Sucker Punch has made a name for themselves as the developer of Sony's Sly Cooper franchise. So when we got wind that they were going in a whole other direction with inFamous, we were curious. Making up the massive list of all new I.P.s for Sony, inFamous is a fairly unique title, albeit one that mixes elements from other games.
By now, you're well aware that there's a new trend going on in the third-person genre, one that can be directly linked to the massive success of Resident Evil 4 and Gears of War. Resident Evil 4 introduced an over-the-shoulder camera perspective that did away with the typical third-person perspective for shooters, and years later Gears of War would go on to perfect the setup, creating a trend of games that would strive to achieve the same effect as Epic's game. inFamous, follows this trend, but unlike others, it doesn't use guns.
When I played the preview build of inFamous back in March, I genuinely had fun with it. While certain parts did leave me feeling a lack of amazement, I chalked it up to it just being an issue of the early build. As I mentioned already, your main source of power as Cole McGrath is...well, yourself. After getting caught in a massive blast, Cole has slowly gained the ability to control the use electricity that flows through his body. It started out as being barely able to cast a spark, to generating massive shockwaves and withstanding massive jumps from buildings. And the more you play the game, the more powerful Cole will become in your control.
Because Cole was the only survivor of this explosion, an airwave hijacker who calls himself "The Voice of Survival" convinces the city that Cole is a terrorist, turning the population against him. And so this sets up a moral dilemma that you'll encounter throughout parts of the game with civilians. In the first mission, you will put your morality to the test after helping the city receive their supply of food. The test is simple: do you scare the civilians off and take the food for yourself and your buddy Zeke? Or do you let them have the food and wait for something else? Karma plays a major role in the game, and your actions will have an effect on your progression, which makes for a more dynamic experience.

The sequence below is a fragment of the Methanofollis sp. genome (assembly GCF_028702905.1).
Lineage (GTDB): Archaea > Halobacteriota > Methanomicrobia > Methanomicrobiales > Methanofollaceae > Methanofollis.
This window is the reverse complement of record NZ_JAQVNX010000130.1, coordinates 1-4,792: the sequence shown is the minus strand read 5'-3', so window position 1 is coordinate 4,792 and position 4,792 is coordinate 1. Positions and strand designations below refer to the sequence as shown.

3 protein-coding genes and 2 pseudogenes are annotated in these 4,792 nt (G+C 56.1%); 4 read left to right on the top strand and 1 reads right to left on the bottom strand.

The color of your energy blasts determine your karma level, red being evil, and blue being good. If you go down one path, you can always have a change of heart and take the righteous way, so you won't be forced to stay on the same course of action all throughout the game. We noticed that with different actions, the civilians reacted to Cole differently: if you're evil, they'd run away; if you're good they'd cheer you, give you things, and etc. But there is a little catch to being good and evil. You see, each side has a set of unique powers and abilities that you can purchase using your experience points. And many of those abilities will feature enhancements, but will require you to have achieved a certain Karmic state.
Now, to delve more into the action, inFamous plays a lot like other third-person games do, but instead of guns you're using powerful blasts of electricity. You can either shoot electricity using the over-the-shoulder camera, send out powerful shockwaves that are strong enough to repel massive fireballs and various other attacks, for example, among other attacks, melee included. Your fighting style will also differ, depending on your karma level, with good and evil featuring two different styles: aggressive for evil, and defensive for good. But don't get that classification wrong, because Cole is damn powerful in either form, and you'll have anywhere in the neighborhood of 70 different powers at your disposal.